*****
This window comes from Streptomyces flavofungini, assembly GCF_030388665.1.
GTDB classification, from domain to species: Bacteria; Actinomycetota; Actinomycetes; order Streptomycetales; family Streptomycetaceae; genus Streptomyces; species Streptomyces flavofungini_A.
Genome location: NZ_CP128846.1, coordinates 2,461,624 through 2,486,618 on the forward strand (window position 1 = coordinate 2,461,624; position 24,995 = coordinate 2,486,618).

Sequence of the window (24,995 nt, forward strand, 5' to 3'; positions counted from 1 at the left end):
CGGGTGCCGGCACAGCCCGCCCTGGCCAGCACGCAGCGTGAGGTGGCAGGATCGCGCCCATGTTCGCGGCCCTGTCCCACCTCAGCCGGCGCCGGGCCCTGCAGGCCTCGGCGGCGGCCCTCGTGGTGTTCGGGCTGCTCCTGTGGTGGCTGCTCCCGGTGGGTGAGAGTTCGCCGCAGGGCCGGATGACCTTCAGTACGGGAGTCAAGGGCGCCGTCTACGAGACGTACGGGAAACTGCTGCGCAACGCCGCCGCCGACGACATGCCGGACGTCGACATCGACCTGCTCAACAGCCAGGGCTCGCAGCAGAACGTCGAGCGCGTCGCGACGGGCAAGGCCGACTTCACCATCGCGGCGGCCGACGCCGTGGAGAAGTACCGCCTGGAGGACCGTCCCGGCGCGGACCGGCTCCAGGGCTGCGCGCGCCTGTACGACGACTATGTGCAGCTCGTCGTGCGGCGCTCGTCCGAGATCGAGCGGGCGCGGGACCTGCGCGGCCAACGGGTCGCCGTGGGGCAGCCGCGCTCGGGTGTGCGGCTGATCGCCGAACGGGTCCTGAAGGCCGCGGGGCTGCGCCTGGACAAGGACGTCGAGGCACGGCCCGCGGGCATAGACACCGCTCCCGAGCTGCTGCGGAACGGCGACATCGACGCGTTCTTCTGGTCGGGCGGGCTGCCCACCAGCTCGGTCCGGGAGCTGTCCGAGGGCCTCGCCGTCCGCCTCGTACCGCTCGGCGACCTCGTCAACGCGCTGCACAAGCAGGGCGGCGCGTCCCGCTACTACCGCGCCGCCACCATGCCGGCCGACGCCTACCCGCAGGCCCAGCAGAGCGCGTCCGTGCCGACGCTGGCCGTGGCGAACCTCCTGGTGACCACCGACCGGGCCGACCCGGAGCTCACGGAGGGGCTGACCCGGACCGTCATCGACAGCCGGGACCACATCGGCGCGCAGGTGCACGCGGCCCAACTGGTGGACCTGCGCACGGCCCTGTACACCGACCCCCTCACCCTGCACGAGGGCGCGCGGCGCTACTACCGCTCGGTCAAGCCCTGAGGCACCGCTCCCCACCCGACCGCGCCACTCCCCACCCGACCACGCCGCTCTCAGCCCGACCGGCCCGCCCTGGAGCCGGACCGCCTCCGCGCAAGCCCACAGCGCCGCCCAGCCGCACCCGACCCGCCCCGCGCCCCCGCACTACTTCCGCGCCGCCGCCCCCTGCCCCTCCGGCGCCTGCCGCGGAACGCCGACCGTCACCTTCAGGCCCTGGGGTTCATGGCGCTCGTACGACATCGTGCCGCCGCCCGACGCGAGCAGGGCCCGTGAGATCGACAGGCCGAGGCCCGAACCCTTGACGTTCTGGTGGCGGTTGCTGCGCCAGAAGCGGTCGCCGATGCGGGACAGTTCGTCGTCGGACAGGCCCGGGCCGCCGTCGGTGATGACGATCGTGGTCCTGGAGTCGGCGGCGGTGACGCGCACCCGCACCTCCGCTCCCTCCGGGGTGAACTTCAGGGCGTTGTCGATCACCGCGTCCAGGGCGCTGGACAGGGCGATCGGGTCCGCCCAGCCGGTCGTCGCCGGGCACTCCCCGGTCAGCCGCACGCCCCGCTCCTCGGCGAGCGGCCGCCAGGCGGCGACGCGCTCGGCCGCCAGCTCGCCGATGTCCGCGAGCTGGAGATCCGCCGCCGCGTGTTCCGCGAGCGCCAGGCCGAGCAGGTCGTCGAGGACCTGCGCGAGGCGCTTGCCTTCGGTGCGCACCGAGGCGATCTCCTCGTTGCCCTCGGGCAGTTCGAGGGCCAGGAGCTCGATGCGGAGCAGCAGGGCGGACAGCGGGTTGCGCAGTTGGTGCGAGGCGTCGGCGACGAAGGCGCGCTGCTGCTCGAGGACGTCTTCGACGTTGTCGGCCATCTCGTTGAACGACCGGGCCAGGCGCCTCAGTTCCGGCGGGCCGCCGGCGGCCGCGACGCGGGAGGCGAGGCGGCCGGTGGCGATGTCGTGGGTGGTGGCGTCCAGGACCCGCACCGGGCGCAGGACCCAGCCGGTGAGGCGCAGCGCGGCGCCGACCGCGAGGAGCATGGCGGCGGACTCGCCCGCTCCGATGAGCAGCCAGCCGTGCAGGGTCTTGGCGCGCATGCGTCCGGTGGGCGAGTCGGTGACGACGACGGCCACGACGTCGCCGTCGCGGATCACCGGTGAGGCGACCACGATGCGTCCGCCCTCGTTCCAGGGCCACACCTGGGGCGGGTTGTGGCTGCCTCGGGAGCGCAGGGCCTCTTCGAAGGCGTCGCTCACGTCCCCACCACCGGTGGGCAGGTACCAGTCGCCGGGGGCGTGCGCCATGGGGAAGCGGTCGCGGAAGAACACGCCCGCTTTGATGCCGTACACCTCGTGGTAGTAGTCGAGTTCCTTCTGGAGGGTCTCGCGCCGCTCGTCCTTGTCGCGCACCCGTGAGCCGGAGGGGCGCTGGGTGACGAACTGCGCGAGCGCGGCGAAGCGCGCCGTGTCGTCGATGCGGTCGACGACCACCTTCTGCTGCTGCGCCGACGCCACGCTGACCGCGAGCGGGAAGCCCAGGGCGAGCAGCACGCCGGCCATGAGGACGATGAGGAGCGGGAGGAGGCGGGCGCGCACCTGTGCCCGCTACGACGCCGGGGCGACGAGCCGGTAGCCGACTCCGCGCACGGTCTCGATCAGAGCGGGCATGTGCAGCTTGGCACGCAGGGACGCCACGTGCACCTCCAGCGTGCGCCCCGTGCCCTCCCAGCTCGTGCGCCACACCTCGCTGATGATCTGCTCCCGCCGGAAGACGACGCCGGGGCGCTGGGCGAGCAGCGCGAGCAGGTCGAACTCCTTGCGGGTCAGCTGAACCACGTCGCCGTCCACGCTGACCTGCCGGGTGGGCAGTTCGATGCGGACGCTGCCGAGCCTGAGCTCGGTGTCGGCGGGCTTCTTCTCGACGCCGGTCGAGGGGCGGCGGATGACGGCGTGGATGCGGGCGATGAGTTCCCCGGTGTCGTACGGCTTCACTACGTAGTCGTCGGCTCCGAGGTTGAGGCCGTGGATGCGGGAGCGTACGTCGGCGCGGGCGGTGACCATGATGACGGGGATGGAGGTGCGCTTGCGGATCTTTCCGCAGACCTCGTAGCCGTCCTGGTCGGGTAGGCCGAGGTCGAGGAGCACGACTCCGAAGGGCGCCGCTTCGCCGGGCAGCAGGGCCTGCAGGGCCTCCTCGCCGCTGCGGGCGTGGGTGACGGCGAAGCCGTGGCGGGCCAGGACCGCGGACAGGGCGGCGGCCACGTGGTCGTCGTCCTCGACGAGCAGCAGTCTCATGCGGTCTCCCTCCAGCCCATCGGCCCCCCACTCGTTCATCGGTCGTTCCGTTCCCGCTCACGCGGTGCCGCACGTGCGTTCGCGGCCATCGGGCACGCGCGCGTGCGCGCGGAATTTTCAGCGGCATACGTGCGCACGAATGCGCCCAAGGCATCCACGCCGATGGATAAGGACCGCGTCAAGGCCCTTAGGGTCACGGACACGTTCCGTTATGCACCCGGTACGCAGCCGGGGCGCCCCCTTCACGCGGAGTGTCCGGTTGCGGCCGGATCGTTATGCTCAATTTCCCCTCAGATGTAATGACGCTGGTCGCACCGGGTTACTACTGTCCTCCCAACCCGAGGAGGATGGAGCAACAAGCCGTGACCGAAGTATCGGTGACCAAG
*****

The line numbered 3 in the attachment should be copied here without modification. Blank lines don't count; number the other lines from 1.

Genome location: NZ_CP128846.1, coordinates 2,461,624 through 2,486,618 on the forward strand (window position 1 = coordinate 2,461,624; position 24,995 = coordinate 2,486,618).